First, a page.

Medication management in a Care Home situation
The right medication is given to the right resident at the right time.
Medication management in a Care Center is a major part of our daily responsibilities as many of our residents are often unable to remember to take their medication, don’t know what it is for anymore and, I can relate to this, get the pill out of the bottle!
So, the responsibility for managing and administrating medication in a Care Center is that of the Registered Professional Nurse. We are governed by a multitude of Acts and Laws that we have to comply with in order to retain our license as a Registered Nurse as well as the Care Home’s accreditation and licenses with the Departments of Health and Social Development.
Most Care Homes now have chronic medication Blister Packed as this system has multiple safety checks, (prescribing by the doctor, dispensing by a pharmacist and checking by the person packing as well as a final check by the RN at the Care Home).
Essential to all medication that we administer is a valid prescription, both for chronic and acute medication. Without this we cannot legally administer medication. Without this, we cannot check if the Blister Pack is correct or, if a label falls off the packet of antibiotics, who the medication is for and how often must it be given. The dispensing pharmacy usually keeps the original and we get a copy with the first issue of medication. Also, no medication can be in the resident’s room for safety reasons. These must be stored safely by the nursing department and administered as prescribed.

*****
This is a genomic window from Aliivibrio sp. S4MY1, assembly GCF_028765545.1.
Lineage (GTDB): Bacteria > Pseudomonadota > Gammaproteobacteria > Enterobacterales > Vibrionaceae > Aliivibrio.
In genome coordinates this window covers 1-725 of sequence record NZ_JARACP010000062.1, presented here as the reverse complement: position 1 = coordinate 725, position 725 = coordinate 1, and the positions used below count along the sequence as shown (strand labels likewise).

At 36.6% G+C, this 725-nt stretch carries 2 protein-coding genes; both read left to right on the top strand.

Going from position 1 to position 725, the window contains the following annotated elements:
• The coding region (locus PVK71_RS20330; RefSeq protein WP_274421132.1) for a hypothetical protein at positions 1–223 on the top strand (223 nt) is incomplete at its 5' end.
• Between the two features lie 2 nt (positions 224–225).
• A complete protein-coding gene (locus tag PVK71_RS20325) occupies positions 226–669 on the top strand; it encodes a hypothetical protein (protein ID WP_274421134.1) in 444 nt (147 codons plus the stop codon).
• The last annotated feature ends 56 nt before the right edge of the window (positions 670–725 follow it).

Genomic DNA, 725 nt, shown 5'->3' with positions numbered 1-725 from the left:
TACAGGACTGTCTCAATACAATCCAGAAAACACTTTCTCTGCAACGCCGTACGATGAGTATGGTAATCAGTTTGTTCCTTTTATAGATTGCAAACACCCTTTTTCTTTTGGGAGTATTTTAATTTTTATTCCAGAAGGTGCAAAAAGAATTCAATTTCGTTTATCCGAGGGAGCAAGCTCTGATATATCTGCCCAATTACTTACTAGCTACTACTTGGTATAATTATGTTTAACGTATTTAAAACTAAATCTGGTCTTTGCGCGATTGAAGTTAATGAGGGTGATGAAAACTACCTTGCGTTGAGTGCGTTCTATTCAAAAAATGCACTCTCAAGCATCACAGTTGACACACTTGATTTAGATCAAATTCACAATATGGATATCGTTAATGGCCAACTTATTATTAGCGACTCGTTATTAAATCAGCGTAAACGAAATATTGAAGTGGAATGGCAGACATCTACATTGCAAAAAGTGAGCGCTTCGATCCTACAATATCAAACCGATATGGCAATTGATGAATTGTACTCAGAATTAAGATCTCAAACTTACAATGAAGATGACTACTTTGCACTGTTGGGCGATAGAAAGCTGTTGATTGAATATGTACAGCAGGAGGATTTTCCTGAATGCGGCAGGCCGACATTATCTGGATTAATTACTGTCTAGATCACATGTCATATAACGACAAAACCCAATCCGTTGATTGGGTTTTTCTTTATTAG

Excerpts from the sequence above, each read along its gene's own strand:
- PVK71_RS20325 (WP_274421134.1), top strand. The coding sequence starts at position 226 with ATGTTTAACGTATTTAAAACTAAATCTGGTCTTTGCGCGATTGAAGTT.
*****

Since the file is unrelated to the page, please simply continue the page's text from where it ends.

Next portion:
Prescribed acute and”when needed”:
- The Care Home needs a copy of the prescription.
- Any prescribed acute (short-term) medication, such as antibiotics, must be handed in to the senior nurse on duty. This will ensure that the medication is administered as prescribed and the course of medication is completed.
- Any medication prescribed as ‘when necessary’ (prn) must be handed in to the senior nurse on duty. This will then be given to the resident when needed but as prescribed to prevent accidental overdoses.
Over the counter:
Please check with the senior nurse on duty before giving a resident Over the Counter medication. Some medications interact with some chronic medication and we would like to check before the resident takes a potentially harmful over-the-counter medication. OTC medication may also not be kept in the resident’s room and need to be safely stored.